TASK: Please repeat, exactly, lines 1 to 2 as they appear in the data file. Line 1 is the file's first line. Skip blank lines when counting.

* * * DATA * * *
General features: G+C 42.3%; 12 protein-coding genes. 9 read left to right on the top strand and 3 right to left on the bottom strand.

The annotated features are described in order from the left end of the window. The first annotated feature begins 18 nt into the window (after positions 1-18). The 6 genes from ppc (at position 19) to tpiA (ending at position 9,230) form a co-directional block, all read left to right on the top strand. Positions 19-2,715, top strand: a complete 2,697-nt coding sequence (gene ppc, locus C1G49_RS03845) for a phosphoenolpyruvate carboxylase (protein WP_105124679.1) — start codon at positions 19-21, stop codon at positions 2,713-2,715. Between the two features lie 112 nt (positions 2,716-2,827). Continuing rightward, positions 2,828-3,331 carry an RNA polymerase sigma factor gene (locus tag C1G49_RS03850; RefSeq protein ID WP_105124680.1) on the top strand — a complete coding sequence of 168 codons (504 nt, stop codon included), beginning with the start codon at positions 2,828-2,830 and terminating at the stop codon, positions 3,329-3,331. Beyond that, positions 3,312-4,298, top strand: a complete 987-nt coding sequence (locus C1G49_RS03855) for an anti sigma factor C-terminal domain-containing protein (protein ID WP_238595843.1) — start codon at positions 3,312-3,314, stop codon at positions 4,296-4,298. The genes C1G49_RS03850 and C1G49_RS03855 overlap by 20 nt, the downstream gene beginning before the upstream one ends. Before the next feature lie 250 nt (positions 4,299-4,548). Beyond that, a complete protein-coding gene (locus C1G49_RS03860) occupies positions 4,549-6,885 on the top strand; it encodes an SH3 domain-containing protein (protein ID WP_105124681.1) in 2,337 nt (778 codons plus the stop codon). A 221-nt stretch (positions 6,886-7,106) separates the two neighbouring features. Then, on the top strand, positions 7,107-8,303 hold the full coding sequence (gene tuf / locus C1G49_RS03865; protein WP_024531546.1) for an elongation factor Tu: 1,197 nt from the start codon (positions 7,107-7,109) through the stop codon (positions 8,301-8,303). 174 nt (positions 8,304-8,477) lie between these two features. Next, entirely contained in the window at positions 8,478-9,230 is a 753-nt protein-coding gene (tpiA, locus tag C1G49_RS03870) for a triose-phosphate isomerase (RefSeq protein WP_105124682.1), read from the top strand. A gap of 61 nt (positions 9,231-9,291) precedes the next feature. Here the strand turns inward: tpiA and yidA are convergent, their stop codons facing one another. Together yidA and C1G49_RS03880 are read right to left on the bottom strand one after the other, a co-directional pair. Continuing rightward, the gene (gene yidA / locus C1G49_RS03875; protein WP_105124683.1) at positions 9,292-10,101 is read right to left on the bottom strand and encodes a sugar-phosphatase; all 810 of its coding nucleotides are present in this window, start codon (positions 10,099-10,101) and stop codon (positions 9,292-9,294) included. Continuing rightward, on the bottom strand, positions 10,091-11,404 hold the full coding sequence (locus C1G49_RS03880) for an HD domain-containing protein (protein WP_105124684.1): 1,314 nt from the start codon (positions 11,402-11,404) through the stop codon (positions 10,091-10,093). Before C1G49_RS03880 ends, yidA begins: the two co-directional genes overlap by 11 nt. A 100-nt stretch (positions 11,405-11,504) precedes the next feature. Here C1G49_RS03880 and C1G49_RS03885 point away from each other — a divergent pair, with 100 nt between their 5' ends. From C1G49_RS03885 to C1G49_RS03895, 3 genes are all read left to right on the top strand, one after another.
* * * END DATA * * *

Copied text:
General features: G+C 42.3%; 12 protein-coding genes. 9 read left to right on the top strand and 3 right to left on the bottom strand.

The annotated features are described in order from the left end of the window. The first annotated feature begins 18 nt into the window (after positions 1-18). The 6 genes from ppc (at position 19) to tpiA (ending at position 9,230) form a co-directional block, all read left to right on the top strand. Positions 19-2,715, top strand: a complete 2,697-nt coding sequence (gene ppc, locus C1G49_RS03845) for a phosphoenolpyruvate carboxylase (protein WP_105124679.1) — start codon at positions 19-21, stop codon at positions 2,713-2,715. Between the two features lie 112 nt (positions 2,716-2,827). Continuing rightward, positions 2,828-3,331 carry an RNA polymerase sigma factor gene (locus tag C1G49_RS03850; RefSeq protein ID WP_105124680.1) on the top strand — a complete coding sequence of 168 codons (504 nt, stop codon included), beginning with the start codon at positions 2,828-2,830 and terminating at the stop codon, positions 3,329-3,331. Beyond that, positions 3,312-4,298, top strand: a complete 987-nt coding sequence (locus C1G49_RS03855) for an anti sigma factor C-terminal domain-containing protein (protein ID WP_238595843.1) — start codon at positions 3,312-3,314, stop codon at positions 4,296-4,298. The genes C1G49_RS03850 and C1G49_RS03855 overlap by 20 nt, the downstream gene beginning before the upstream one ends. Before the next feature lie 250 nt (positions 4,299-4,548). Beyond that, a complete protein-coding gene (locus C1G49_RS03860) occupies positions 4,549-6,885 on the top strand; it encodes an SH3 domain-containing protein (protein ID WP_105124681.1) in 2,337 nt (778 codons plus the stop codon). A 221-nt stretch (positions 6,886-7,106) separates the two neighbouring features. Then, on the top strand, positions 7,107-8,303 hold the full coding sequence (gene tuf / locus C1G49_RS03865; protein WP_024531546.1) for an elongation factor Tu: 1,197 nt from the start codon (positions 7,107-7,109) through the stop codon (positions 8,301-8,303). 174 nt (positions 8,304-8,477) lie between these two features. Next, entirely contained in the window at positions 8,478-9,230 is a 753-nt protein-coding gene (tpiA, locus tag C1G49_RS03870) for a triose-phosphate isomerase (RefSeq protein WP_105124682.1), read from the top strand. A gap of 61 nt (positions 9,231-9,291) precedes the next feature. Here the strand turns inward: tpiA and yidA are convergent, their stop codons facing one another. Together yidA and C1G49_RS03880 are read right to left on the bottom strand one after the other, a co-directional pair. Continuing rightward, the gene (gene yidA / locus C1G49_RS03875; protein WP_105124683.1) at positions 9,292-10,101 is read right to left on the bottom strand and encodes a sugar-phosphatase; all 810 of its coding nucleotides are present in this window, start codon (positions 10,099-10,101) and stop codon (positions 9,292-9,294) included. Continuing rightward, on the bottom strand, positions 10,091-11,404 hold the full coding sequence (locus C1G49_RS03880) for an HD domain-containing protein (protein WP_105124684.1): 1,314 nt from the start codon (positions 11,402-11,404) through the stop codon (positions 10,091-10,093). Before C1G49_RS03880 ends, yidA begins: the two co-directional genes overlap by 11 nt. A 100-nt stretch (positions 11,405-11,504) precedes the next feature. Here C1G49_RS03880 and C1G49_RS03885 point away from each other — a divergent pair, with 100 nt between their 5' ends. From C1G49_RS03885 to C1G49_RS03895, 3 genes are all read left to right on the top strand, one after another.